Modesto residents favor tax to help fire and police service, survey reveals

kcarlson@modbee.comJune 4, 2013 

    alternate textKen Carlson
    Title: Staff writer
    Coverage areas: County government, health and medicine, air quality, the environment and public pension systems
    Bio: Ken Carlson has worked 13 years for The Bee, covering local government agencies in Stanislaus and San Joaquin counties. His in-depth reporting has focused on access to health care and public employee pensions.
    Recent stories written by Ken

— Results of a survey suggest that Modesto residents support a sales tax increase for police and fire service.

But the results of the phone survey delivered Tuesday to the City Council didn't seem to sway pro-business council members who think economic development or cost cutting is the way to improve the city's fiscal health.

The results could lead to a council decision in the next several weeks on whether to put a tax measure on the November ballot.

The FM3 Research firm surveyed 400 city residents May 6-8 about public safety, quality of life and their satisfaction with city services. According to the results, there was strong support for a half-cent sales tax for public safety and a 1 cent general purpose tax for parks maintenance, road repairs, and police and fire service.

Consultant Curtis Below said the support for a half-cent tax was 71 percent. That number included 45 percent who said they definitely favored a tax, 24 percent who said they probably supported it and 2 percent undecided but leaning toward voting "yes."

A 1 cent general tax was supported by 60 percent of the people surveyed. Below said registered voters were chosen at random for the survey, which had a margin of error of 4.9 percentage points.

Although the largest support was for a half-cent safety tax, Below noted that it's not that far above the two-thirds threshold needed for ballot-box approval. The general purpose tax, requiring more than 50 percent approval, had a larger cushion of support from those surveyed.

Residents said they were fond of the quality of life in Modesto, with 65 percent rating it as good to excellent, but there were deep concerns about crime and jobs. Drugs, gangs and the local economy were regarded as serious problems by 80 percent of respondents or more.

According to the research firm, 75 percent felt the city needed additional funding.

The residents were asked to rate their priorities if the city had more funds. Topping the list was "maintaining emergency response times," supported by 83 percent, followed by gang prevention (82 percent) and safer neighborhoods (81 percent). More than 75 percent thought that efforts to attract business to Modesto also was a top priority.

As for their overall impression of Modesto, 48 percent thought the city was going in the right direction, but 34 percent said it was on the wrong track. More than 70 percent said they liked their neighborhood.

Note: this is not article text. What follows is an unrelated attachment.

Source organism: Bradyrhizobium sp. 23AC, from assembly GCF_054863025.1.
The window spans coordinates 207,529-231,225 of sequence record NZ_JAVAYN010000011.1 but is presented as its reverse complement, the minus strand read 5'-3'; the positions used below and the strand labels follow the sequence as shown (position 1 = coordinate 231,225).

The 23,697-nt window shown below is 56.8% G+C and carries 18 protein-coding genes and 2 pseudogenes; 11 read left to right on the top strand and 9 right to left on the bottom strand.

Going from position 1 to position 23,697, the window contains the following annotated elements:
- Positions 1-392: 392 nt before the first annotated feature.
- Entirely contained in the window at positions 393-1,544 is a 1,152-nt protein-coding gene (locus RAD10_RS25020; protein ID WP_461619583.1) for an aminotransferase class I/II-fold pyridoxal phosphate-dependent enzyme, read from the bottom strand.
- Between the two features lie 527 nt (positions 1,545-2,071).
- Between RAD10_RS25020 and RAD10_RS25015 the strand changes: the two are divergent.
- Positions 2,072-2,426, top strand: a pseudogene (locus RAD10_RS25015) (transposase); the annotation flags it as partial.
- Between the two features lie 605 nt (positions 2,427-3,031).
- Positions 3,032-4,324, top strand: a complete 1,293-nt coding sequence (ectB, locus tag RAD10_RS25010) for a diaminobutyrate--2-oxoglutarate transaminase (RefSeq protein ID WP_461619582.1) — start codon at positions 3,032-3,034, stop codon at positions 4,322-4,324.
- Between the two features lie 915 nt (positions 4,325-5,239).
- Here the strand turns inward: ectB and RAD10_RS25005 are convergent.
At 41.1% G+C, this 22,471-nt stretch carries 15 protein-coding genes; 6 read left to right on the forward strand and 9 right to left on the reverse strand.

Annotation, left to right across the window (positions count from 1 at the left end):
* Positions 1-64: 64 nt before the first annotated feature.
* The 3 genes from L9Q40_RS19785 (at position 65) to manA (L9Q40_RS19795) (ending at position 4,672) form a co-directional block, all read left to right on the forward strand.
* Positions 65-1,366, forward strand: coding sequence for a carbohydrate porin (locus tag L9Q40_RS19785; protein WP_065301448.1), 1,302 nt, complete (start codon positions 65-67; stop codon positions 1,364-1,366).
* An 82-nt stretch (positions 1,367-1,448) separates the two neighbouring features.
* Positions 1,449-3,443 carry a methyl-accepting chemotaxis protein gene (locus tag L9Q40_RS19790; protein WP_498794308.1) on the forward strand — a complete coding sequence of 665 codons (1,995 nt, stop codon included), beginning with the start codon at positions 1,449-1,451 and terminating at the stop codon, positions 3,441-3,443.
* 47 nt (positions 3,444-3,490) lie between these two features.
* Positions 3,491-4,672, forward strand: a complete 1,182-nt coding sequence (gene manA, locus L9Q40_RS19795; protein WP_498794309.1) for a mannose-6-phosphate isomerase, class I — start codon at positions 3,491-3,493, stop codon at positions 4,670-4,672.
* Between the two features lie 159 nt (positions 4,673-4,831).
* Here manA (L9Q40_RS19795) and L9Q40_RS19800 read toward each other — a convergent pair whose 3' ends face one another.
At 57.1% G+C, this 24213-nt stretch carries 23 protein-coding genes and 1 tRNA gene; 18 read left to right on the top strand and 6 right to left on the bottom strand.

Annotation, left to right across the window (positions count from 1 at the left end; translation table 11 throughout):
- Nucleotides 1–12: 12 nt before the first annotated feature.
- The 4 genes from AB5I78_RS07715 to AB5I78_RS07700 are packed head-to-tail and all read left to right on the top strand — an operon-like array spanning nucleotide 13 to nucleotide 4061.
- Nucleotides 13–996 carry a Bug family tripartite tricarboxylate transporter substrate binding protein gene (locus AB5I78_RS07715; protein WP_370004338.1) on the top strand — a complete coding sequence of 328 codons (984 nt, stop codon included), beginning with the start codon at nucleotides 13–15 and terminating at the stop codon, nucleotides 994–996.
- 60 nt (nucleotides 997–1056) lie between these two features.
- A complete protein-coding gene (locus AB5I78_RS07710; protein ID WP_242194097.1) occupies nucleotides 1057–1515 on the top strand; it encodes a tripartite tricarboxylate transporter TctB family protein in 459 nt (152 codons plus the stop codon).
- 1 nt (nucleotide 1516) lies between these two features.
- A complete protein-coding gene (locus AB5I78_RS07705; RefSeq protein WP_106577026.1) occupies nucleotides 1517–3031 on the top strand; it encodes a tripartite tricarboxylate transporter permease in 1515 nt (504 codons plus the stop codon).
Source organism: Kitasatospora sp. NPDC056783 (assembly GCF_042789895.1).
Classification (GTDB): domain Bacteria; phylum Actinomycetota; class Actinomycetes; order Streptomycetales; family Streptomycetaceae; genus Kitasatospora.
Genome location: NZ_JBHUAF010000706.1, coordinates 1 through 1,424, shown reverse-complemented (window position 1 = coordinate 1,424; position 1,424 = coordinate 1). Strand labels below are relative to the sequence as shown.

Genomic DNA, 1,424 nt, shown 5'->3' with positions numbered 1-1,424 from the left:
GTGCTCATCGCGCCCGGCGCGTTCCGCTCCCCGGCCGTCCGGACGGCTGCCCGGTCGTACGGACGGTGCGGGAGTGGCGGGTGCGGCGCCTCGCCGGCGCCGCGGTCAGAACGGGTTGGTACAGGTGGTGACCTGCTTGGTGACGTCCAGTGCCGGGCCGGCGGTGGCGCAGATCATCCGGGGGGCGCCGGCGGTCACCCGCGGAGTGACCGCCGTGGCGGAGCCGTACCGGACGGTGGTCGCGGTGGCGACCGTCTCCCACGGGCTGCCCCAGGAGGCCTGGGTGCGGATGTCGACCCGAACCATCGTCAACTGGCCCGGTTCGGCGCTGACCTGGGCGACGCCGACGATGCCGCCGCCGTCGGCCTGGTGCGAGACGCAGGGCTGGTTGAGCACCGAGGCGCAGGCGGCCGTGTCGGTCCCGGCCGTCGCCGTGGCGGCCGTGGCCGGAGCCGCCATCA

The next crucial question is whether there's support on the City Council to put one of the tax measures on the ballot. Mayor Garrad Marsh has talked of a sales tax increase since February, but council members said Tuesday they were in the dark about who ordered the survey and framed the questions.

Small sample size?

Councilwoman Stephanie Burnside said there should have been questions about cutting expenses as an option instead of just focusing on increased funding. She added that 400 respondents seemed a small sample for a city of more than 200,000 residents.

Councilman Dave Cogdill said there are other ways to generate revenue for services, such as creating jobs and expanding Modesto's tax base.

Critics of a sales tax increase say it would doom any effort to get approval for a countywide road tax, deemed as necessary for economic growth.

City Manager Greg Nyhoff said he worked with the consultants to develop the $35,000 survey to touch on issues and priorities discussed at public forums. The results can guide the council in trying to enhance revenue or make hard decisions about services to bridge budget gaps, he said.

Nyhoff said he was pleased with survey responses about satisfaction with city employees. Eighty-five percent said employees were courteous, and 72 percent were satisfied with customer service. Other results gave lower priority to expanding airport services or flights to and from Los Angeles, favored by 31 percent.

When asked by Modesto Chamber of Commerce President Cecil Russell if the council would soon vote on preparing a ballot measure, Marsh said an item could come before the council in coming weeks. The council has until early August to decide.

After the meeting, Councilman Joe Muratore said he had not made up his mind. "It was an interesting survey. There is a lot more to talk about," he said.

On the Net:

The survey results are available on the city website,

Bee staff writer Ken Carlson can be reached at or (209) 578-2321.

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